The days are slowly getting shorter, reminding us that the new school year is right around the corner.  Each new year brings on feelings of happiness, excitement … and maybe a little nervousness.  We hope our students will begin their first day with a fresh attitude and motivation to achieve all of their goals and make this year the best year yet!

What kind of student do you want to be?  How will you engage with your classmates and instructors?  Today’s article from a student newspaper website will help high school and new college students alike think about how to begin the year motivated to make the most of school experiences.  We appreciated its heartfelt message and the mention of goal-setting.  Becoming a committed part of one’s school or college community can indeed heighten motivation for academic success, and there are many different ways to be fully engaged.

Article referenced below from Uhspress

Published on July 22, 2018 by Haley Smith

“These are the best days of your life” anyone above the age of having rent and electric bills will tell you while reminiscing on the high school memories. Between crazy math tests and waking up at 6am it’s hard to see that for a lot of us. From the first day of freshman year on all that’s on our mind is graduation, here’s some simple ways to make the in between a little easier and a lot more memorable.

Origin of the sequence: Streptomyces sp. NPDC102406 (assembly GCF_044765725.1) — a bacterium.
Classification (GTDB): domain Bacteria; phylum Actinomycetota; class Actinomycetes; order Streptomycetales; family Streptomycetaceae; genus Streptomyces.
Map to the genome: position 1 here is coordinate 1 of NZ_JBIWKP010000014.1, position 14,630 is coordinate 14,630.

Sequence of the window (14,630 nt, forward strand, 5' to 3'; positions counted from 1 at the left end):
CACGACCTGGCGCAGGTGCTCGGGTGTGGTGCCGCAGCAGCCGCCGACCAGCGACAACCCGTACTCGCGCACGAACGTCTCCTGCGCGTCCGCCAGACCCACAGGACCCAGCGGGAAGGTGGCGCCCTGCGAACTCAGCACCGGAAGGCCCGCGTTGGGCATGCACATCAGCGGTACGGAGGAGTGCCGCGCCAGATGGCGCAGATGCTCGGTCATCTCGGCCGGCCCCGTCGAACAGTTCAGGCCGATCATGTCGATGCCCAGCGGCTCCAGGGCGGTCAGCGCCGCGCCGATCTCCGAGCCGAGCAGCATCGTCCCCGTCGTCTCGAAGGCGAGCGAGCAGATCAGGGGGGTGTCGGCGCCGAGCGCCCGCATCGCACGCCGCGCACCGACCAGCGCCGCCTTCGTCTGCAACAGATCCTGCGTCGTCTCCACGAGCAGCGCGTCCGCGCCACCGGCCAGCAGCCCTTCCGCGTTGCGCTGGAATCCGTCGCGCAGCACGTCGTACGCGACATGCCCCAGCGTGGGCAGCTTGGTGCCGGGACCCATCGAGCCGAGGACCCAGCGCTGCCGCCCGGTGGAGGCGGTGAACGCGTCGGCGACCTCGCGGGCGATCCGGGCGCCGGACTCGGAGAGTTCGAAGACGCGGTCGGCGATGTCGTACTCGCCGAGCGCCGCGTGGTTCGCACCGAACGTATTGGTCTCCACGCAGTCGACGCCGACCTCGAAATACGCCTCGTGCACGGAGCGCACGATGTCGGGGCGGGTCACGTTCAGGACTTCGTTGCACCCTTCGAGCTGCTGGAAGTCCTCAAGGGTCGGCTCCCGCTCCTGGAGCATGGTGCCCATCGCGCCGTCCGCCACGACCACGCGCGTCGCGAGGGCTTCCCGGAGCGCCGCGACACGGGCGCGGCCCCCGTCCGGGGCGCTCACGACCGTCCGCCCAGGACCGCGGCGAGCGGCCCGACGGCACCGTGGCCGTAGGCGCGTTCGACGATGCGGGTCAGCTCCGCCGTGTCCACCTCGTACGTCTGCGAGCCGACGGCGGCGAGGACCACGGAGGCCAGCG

Read more at Uhspress >>

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The Purpose Challenge – scholarship competition and toolkit

October 16th, 2017

Have you ever thought about your purpose in life? Studies have shown that defining your purpose can lead to a happier and more thoughtful way of living.  What exactly does this mean?  Novelist/humorist Leo Rosten defined it like this:

“I cannot believe that the purpose of life is to be ‘happy.’  I think the purpose of life is

  • To be useful
  • To be responsible
  • To be compassionate.

It is, above all

  • To matter
  • To count
  • To stand for something
  • To have made some difference that you lived at all.”

I recently came across The Purpose Challenge and thought it was worth sharing.  The essay portion of this challenge is meant specifically for seniors working on applications – you could earn a scholarship with your purpose-driven essay!  However, this is a good read for all and the site offers a toolkit that has value for high school students of all ages.  I think it can help you find that inner motivation to live each day to the fullest.

 

Read more at The Purpose Challenge >>